Google and other search engines can easily read blogs made in WordPress. This works to your SEO advantage!
These days, you are more likely to find websites that are based on a WordPress platform than any other, and there are many good reasons for that. Not only are they user friendly, but search engines (especially Google) love WordPress sites. Here’s why.
Page Ranking Is Related to Relevancy
Pages are ranked in Google’s search results based on how relevant they are to the search term used. Google’s spiders can’t “see” your website, but they can crawl through it and look for clues such as keywords, title tags, image tags, meta descriptions, freshness of content, traffic volume, inbound link relevancy, unique content, navigation and architecture.
So, if your website sells ingredients for quick weeknight meals, for instance, the more ways you can show that via these factors, the higher your pages will rank for a search term such as “pressure cooker recipes” or “shopping list menu”.
Relevant WordPress Features
The reason WordPress is so popular with search engines is because this platform naturally contains a variety of features that provide the information necessary for spiders to consider it relevant to keyword searches.
Permalinks, the unique URL associated with a single page or blog post, are a big help when you want your content to rank highly for a specific keyword search. WordPress defaults to a post number but it’s better for SEO if you change the permalink structure to include the name of your blog post (which includes keywords, of course).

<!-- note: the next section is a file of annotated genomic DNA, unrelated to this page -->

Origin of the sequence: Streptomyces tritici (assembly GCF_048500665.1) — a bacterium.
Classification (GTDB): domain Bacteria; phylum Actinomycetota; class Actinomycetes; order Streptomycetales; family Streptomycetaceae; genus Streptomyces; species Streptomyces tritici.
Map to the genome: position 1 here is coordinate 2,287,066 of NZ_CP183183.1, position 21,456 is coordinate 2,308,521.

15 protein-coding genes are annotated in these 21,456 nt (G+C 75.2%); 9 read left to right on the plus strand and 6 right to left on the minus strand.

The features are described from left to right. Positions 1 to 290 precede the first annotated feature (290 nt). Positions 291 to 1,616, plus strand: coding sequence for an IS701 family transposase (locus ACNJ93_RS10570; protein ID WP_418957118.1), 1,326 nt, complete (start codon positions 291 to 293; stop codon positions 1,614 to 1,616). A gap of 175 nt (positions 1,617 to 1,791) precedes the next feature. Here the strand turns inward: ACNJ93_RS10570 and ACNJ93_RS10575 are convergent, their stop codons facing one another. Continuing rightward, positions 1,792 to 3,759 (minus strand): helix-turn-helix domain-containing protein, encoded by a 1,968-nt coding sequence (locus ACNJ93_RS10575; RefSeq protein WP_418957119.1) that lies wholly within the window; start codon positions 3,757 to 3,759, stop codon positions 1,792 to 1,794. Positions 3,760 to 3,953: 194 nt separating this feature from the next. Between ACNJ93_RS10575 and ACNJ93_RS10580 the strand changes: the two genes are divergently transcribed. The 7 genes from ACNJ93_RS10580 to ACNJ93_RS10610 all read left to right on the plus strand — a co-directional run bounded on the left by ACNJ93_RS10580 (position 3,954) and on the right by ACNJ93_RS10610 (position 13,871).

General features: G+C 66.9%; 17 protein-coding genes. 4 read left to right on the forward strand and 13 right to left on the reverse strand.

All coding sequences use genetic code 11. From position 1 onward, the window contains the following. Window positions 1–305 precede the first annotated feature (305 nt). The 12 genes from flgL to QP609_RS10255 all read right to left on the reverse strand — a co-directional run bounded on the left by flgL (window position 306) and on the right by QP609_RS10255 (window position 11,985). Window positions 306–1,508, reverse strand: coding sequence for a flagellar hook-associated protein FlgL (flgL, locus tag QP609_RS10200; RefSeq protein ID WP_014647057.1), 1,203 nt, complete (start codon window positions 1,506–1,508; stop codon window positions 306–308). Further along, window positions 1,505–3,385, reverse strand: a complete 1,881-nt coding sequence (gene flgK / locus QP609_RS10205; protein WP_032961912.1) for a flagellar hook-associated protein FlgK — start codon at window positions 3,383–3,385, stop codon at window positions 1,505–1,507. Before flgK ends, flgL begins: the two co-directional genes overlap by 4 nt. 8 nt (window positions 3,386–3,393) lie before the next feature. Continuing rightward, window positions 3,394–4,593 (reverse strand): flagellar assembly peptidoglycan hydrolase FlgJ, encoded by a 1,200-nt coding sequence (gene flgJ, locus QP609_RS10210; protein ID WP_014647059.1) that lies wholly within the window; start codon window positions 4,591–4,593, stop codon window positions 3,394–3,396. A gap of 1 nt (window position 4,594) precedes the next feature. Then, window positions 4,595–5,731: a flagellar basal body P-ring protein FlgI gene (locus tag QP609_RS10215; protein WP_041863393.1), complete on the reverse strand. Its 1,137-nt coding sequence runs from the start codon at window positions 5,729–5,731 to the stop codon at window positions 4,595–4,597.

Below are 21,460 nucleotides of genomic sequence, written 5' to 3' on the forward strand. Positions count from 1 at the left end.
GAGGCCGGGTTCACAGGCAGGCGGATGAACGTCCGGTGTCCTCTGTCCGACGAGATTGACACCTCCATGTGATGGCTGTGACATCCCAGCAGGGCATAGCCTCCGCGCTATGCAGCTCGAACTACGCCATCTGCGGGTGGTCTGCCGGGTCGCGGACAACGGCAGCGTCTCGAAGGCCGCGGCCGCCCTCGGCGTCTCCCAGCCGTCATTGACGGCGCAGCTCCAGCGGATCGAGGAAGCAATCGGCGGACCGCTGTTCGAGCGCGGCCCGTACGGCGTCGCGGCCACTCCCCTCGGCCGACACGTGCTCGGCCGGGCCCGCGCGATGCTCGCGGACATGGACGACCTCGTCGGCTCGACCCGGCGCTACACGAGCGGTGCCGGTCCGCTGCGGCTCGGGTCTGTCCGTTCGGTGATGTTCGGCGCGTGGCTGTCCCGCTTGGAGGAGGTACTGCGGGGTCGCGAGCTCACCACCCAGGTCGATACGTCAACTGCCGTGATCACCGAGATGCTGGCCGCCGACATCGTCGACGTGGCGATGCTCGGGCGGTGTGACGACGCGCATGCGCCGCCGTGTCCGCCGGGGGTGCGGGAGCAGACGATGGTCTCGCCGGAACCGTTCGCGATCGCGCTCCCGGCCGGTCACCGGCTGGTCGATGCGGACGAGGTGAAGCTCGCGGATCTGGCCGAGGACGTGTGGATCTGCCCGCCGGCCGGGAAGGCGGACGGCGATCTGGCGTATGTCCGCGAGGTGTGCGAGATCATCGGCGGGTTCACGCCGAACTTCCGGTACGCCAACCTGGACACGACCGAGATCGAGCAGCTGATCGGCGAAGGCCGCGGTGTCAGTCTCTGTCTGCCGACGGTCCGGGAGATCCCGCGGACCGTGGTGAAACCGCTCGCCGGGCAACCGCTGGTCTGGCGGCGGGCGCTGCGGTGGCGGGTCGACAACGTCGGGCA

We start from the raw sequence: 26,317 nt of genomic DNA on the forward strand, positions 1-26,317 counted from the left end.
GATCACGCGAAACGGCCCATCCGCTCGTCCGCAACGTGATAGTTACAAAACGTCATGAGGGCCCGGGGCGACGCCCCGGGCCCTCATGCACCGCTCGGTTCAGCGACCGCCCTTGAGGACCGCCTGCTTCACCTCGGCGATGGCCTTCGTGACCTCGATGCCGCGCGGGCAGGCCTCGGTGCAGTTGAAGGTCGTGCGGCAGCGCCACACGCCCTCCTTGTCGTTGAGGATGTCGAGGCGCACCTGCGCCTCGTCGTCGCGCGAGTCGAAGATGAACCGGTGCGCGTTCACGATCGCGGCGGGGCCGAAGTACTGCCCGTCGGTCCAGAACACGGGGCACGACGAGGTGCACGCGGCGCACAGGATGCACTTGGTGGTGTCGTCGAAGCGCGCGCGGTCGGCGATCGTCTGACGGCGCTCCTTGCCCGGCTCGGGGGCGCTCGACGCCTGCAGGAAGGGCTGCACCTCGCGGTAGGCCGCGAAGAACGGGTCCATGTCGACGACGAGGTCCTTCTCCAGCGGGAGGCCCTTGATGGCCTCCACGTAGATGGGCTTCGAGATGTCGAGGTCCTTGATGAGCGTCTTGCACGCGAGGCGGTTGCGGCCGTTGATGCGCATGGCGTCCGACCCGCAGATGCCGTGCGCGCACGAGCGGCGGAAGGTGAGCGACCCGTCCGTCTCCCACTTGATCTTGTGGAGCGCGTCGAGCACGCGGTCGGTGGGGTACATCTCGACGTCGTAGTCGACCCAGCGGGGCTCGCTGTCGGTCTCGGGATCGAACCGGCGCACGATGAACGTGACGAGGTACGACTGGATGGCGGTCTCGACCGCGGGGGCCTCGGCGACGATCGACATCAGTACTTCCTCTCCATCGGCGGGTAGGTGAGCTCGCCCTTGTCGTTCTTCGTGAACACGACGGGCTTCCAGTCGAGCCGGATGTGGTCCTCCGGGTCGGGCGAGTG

Another thing Google likes to find is a title and description for your site that includes your relevant keywords. This is an easy area to revise on your WordPress site. Remember to include your primary keywords so they show up in the title and description of your website when someone searches for those terms.
Optimising for your primary keywords is easy via a WordPress site because you can include them not only on each page, but in each blog post and each post’s category and tags. Of course, you don’t want to stuff them in so the content reads like spam, but WordPress easily provides the ability to include them enough times that Google will index your site properly based on those keywords. Don’t get too caught up in determining the optimum density, just use keywords naturally for best ranking.
Another place you need to ensure that search engine spiders will find your keywords is in page titles and headers (indicated by H1, H2 and H3 font sizes). In particular, H1 headers are most important in terms of SEO – an easy thing to include in your WordPress site by simply using the expanded “kitchen sink” toolbar. Page title tags, too, can be modified – and they should be since many internet marketers believe this is the number one tool Google uses to index a site.
Of course, it is the website owner’s responsibility to ensure that Google’s spiders can “see” images by providing relevant descriptions. WordPress makes this easy by allowing you to add a caption and a description invisible to visitors but used by search engines to determine what a picture portrays. Remember that your images will likely show up in a Google Image search, too, if properly described and tagged – another way to increase your page’s ranking for specific keywords.
If you want a website that is easy to maintain and utilises natural search engine optimisation via standard features, an optimised WordPress website is a great way to go.